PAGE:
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Security Strategies

Pay-TV Security Gets 50 Shades Darker

During a recent Light Reading Live conference on service provider security, experts made an assessment of the current state of hacking threats, cyber attacks and video piracy that can best be summed up in two words: nothing good.

Following a spate of recent breaches of service provider infrastructure around the globe, security experts foresee an increase in attacks designed to disrupt service, steal confidential data, extort ransom or pirate content. Together, these criminal activities comprise a multi-pronged threat to service providers and the entire pay-TV business.

A new Heavy Reading report, Heavy Reading report, "Pay TV Faces New Security Threats: Are Providers Ready?," assesses the threats, including video piracy and cyber attacks, based upon recent analysis by security technology experts. It discusses the vulnerabilities that can expose service providers, and the new solutions for protection. Included is a chart of ten technology providers that are offering security solutions to US cable providers.

Previously, pay-TV security was a more straightforward process because video was delivered in a linear chain. Cable, telco and satellite companies could employ encryption and conditional access systems (CAS), while content providers could largely rely upon digital rights management (DRM) solutions. But in today's IP world of multiple platforms and devices, security is much more complex and attacks can come from various angles, the report says.

Moreover, service providers and content companies have grown in size and stature, making them more attractive targets for pirates and hackers. Today's providers are in the firing line of activities that are grabbing headlines daily, including global efforts to steal company assets, crash networks and influence political elections.

Last August, a breach of a Charter Communications Inc. headend in Texas resulted in racial hate messages being broadcast on subscribers' TV screens. For TV5Monde, the French programmer, it was 11 channels airing jihadist propaganda for 18 hours. Recent breaches have shut down Internet service by Liberty Global Inc. (Nasdaq: LBTY)'s Ziggo, TalkTalk in the UK and Deutsche Telekom AG (NYSE: DT), and produced well publicized data leaks at Sony Corp. (NYSE: SNE) and Yahoo Inc. (Nasdaq: YHOO).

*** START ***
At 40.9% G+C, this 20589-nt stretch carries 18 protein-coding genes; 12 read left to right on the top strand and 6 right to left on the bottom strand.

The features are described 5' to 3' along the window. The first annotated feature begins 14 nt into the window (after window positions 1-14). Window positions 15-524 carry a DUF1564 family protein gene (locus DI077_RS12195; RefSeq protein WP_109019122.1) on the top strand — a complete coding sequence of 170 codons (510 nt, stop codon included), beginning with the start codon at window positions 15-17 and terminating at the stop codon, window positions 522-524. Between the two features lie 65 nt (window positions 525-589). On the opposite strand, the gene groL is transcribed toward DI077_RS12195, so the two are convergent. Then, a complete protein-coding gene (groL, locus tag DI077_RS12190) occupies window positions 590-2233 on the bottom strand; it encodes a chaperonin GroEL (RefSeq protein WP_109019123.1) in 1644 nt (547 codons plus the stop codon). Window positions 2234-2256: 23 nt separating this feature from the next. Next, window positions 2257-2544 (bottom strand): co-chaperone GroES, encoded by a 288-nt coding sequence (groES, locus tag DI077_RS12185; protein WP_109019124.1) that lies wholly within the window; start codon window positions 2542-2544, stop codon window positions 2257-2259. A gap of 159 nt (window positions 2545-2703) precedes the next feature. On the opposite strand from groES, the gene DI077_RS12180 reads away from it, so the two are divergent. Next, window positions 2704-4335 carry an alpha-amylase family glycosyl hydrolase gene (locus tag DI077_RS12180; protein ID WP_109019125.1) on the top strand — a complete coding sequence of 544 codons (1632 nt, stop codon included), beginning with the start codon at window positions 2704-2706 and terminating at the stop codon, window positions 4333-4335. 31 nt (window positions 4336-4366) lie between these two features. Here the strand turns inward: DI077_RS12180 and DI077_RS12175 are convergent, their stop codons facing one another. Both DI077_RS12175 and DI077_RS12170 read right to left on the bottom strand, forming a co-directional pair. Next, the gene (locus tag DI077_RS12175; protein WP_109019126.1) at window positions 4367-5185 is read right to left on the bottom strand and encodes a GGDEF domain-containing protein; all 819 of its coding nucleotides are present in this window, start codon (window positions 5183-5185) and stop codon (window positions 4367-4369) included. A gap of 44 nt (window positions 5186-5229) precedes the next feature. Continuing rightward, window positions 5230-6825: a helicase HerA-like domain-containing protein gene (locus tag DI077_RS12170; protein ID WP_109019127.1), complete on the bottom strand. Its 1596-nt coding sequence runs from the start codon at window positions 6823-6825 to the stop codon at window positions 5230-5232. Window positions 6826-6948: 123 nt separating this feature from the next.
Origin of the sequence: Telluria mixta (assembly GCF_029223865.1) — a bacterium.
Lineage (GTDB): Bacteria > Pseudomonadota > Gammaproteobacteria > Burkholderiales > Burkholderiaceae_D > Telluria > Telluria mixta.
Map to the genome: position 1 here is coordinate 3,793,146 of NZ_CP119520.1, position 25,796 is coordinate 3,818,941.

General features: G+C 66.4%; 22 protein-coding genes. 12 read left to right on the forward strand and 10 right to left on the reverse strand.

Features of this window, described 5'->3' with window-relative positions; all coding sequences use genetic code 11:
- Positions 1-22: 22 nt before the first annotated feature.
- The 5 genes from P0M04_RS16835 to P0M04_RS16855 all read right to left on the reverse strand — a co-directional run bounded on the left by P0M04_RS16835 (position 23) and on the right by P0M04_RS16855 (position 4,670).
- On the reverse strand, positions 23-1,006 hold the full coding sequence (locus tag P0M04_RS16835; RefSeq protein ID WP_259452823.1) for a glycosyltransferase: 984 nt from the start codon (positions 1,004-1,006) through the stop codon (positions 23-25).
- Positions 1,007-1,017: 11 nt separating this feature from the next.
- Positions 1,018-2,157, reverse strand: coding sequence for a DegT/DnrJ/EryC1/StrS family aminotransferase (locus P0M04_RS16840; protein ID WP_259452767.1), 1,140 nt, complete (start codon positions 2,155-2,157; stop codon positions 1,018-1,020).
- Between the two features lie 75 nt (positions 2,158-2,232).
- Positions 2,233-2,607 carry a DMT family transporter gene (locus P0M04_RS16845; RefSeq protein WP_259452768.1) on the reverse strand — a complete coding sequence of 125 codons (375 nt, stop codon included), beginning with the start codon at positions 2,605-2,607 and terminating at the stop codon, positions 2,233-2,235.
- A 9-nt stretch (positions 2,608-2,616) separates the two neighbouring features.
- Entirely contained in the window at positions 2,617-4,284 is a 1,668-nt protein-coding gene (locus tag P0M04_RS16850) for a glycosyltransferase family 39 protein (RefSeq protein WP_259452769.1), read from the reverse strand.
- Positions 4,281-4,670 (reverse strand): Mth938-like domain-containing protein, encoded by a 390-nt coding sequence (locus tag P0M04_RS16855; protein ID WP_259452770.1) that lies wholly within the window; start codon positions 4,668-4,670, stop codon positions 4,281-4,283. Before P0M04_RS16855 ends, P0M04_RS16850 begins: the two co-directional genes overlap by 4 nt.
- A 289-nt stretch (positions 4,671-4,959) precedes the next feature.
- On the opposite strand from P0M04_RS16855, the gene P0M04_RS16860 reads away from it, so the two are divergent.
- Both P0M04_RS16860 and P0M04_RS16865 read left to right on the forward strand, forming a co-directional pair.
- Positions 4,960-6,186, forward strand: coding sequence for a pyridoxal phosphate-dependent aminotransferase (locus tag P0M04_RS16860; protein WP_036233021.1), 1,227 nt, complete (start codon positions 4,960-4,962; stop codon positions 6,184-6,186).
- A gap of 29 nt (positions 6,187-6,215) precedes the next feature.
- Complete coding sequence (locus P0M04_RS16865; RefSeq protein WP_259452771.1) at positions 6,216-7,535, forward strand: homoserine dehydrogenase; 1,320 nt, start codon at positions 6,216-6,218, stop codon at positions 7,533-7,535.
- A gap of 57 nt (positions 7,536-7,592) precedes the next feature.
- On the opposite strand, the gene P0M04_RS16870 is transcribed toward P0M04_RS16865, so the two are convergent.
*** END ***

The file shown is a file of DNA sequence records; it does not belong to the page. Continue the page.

Based on security experts' assessments, Heavy Reading says service providers are becoming more vulnerable by supporting the very products that are designed to make their services more attractive to customers, including over-the-top (OTT) video, more IP devices, 4K Ultra HD, virtual reality, wireless capability and the Internet of Things (IoT). After security leaks were discovered in IoT devices, such as IP cameras, there's been a stronger push to bake in security from the start.

Despite all of the attention and money being devoted to security in general, providers are in an arms race with their foes -- and they probably are losing. "Hackers learn and evolve faster than we in the industry do," said Jason Boswell, director, security practice, North America, for Ericsson AB (Nasdaq: ERIC), during Light Reading's Service Provider & Enterprise Security Strategies 2016 conference.

When it comes to video theft, "the arms race with pirates absolutely will continue as content continues to get more valuable and devices continue to get more open," said Avni Rambhia, industry principal, digital transformation, for Frost & Sullivan , during a Light Reading webinar with Cisco Systems Inc. (Nasdaq: CSCO) on Holistic Security.

Many service provider organizations have a patchwork of video, Internet and IT security that leaves exposable gaps, according to security experts. Companies end up "almost playing Whac-A-Mole with whichever group has a problem at that time," Rambhia said.

Service providers need to take a holistic approach that integrates solutions and policies into a tight defense, the Heavy Reading report says. They also need to overcome human error that results in exposure. Another form of human error, the report says, is when content providers, including Netflix Inc. (Nasdaq: NFLX) and Home Box Office Inc. (HBO) , condone password-sharing that provides tacit approval of video piracy.

— Craig Leddy, Contributing Analyst, Heavy Reading

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